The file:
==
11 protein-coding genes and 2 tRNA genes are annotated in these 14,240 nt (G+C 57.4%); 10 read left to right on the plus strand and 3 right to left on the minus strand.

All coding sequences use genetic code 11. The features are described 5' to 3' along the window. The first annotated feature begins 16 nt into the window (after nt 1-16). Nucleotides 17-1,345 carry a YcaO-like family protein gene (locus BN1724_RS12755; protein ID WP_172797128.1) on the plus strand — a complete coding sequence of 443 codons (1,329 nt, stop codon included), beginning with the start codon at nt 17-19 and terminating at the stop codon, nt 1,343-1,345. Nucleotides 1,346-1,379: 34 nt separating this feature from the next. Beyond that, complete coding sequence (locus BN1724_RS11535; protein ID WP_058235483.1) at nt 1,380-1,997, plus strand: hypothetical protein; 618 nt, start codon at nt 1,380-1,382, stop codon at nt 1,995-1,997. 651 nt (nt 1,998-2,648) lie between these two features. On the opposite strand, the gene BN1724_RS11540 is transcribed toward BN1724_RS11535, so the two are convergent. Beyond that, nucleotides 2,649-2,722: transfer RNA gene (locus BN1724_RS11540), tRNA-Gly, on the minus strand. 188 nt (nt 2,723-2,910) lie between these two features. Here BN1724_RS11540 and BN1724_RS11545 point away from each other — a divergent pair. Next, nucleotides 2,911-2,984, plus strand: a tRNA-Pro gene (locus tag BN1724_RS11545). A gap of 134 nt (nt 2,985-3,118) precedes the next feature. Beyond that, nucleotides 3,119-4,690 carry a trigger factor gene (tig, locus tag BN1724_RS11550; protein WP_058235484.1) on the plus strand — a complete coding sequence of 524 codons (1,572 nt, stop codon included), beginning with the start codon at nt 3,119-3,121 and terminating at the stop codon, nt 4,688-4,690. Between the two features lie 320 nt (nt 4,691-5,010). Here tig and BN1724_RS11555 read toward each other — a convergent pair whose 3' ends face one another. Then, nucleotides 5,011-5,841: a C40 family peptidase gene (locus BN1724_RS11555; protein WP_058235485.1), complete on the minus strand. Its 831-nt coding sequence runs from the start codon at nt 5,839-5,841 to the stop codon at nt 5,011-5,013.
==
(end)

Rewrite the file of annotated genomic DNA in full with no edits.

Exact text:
11 protein-coding genes and 2 tRNA genes are annotated in these 14,240 nt (G+C 57.4%); 10 read left to right on the plus strand and 3 right to left on the minus strand.

All coding sequences use genetic code 11. The features are described 5' to 3' along the window. The first annotated feature begins 16 nt into the window (after nt 1-16). Nucleotides 17-1,345 carry a YcaO-like family protein gene (locus BN1724_RS12755; protein ID WP_172797128.1) on the plus strand — a complete coding sequence of 443 codons (1,329 nt, stop codon included), beginning with the start codon at nt 17-19 and terminating at the stop codon, nt 1,343-1,345. Nucleotides 1,346-1,379: 34 nt separating this feature from the next. Beyond that, complete coding sequence (locus BN1724_RS11535; protein ID WP_058235483.1) at nt 1,380-1,997, plus strand: hypothetical protein; 618 nt, start codon at nt 1,380-1,382, stop codon at nt 1,995-1,997. 651 nt (nt 1,998-2,648) lie between these two features. On the opposite strand, the gene BN1724_RS11540 is transcribed toward BN1724_RS11535, so the two are convergent. Beyond that, nucleotides 2,649-2,722: transfer RNA gene (locus BN1724_RS11540), tRNA-Gly, on the minus strand. 188 nt (nt 2,723-2,910) lie between these two features. Here BN1724_RS11540 and BN1724_RS11545 point away from each other — a divergent pair. Next, nucleotides 2,911-2,984, plus strand: a tRNA-Pro gene (locus tag BN1724_RS11545). A gap of 134 nt (nt 2,985-3,118) precedes the next feature. Beyond that, nucleotides 3,119-4,690 carry a trigger factor gene (tig, locus tag BN1724_RS11550; protein WP_058235484.1) on the plus strand — a complete coding sequence of 524 codons (1,572 nt, stop codon included), beginning with the start codon at nt 3,119-3,121 and terminating at the stop codon, nt 4,688-4,690. Between the two features lie 320 nt (nt 4,691-5,010). Here tig and BN1724_RS11555 read toward each other — a convergent pair whose 3' ends face one another. Then, nucleotides 5,011-5,841: a C40 family peptidase gene (locus BN1724_RS11555; protein WP_058235485.1), complete on the minus strand. Its 831-nt coding sequence runs from the start codon at nt 5,839-5,841 to the stop codon at nt 5,011-5,013.